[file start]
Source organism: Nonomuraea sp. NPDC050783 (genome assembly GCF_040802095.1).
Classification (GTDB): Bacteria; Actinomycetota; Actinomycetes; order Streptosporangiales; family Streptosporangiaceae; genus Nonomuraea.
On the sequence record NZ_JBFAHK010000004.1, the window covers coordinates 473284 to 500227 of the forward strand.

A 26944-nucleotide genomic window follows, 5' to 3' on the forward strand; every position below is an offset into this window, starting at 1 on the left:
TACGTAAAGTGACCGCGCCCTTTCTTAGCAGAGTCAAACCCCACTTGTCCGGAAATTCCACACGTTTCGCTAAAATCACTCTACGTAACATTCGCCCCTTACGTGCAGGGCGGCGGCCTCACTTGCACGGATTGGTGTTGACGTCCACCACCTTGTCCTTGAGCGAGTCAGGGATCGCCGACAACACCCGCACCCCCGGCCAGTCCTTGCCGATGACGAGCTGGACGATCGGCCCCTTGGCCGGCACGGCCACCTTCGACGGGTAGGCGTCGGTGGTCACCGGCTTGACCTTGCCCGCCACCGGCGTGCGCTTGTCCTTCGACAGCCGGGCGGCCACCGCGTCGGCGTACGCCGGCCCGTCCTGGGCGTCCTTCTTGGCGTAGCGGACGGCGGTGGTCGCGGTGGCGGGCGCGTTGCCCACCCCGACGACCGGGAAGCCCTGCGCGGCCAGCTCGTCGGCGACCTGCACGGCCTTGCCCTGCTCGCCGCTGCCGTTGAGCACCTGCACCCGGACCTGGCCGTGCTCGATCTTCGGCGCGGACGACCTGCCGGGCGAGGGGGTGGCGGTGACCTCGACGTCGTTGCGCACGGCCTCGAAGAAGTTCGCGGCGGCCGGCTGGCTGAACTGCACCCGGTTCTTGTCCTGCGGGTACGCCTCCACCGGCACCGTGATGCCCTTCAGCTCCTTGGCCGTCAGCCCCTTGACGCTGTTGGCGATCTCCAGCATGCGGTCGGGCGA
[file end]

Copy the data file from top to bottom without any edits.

Source organism: Nonomuraea sp. NPDC050783 (genome assembly GCF_040802095.1).
Classification (GTDB): Bacteria; Actinomycetota; Actinomycetes; order Streptosporangiales; family Streptosporangiaceae; genus Nonomuraea.
On the sequence record NZ_JBFAHK010000004.1, the window covers coordinates 473284 to 500227 of the forward strand.

A 26944-nucleotide genomic window follows, 5' to 3' on the forward strand; every position below is an offset into this window, starting at 1 on the left:
TACGTAAAGTGACCGCGCCCTTTCTTAGCAGAGTCAAACCCCACTTGTCCGGAAATTCCACACGTTTCGCTAAAATCACTCTACGTAACATTCGCCCCTTACGTGCAGGGCGGCGGCCTCACTTGCACGGATTGGTGTTGACGTCCACCACCTTGTCCTTGAGCGAGTCAGGGATCGCCGACAACACCCGCACCCCCGGCCAGTCCTTGCCGATGACGAGCTGGACGATCGGCCCCTTGGCCGGCACGGCCACCTTCGACGGGTAGGCGTCGGTGGTCACCGGCTTGACCTTGCCCGCCACCGGCGTGCGCTTGTCCTTCGACAGCCGGGCGGCCACCGCGTCGGCGTACGCCGGCCCGTCCTGGGCGTCCTTCTTGGCGTAGCGGACGGCGGTGGTCGCGGTGGCGGGCGCGTTGCCCACCCCGACGACCGGGAAGCCCTGCGCGGCCAGCTCGTCGGCGACCTGCACGGCCTTGCCCTGCTCGCCGCTGCCGTTGAGCACCTGCACCCGGACCTGGCCGTGCTCGATCTTCGGCGCGGACGACCTGCCGGGCGAGGGGGTGGCGGTGACCTCGACGTCGTTGCGCACGGCCTCGAAGAAGTTCGCGGCGGCCGGCTGGCTGAACTGCACCCGGTTCTTGTCCTGCGGGTACGCCTCCACCGGCACCGTGATGCCCTTCAGCTCCTTGGCCGTCAGCCCCTTGACGCTGTTGGCGATCTCCAGCATGCGGTCGGGCGA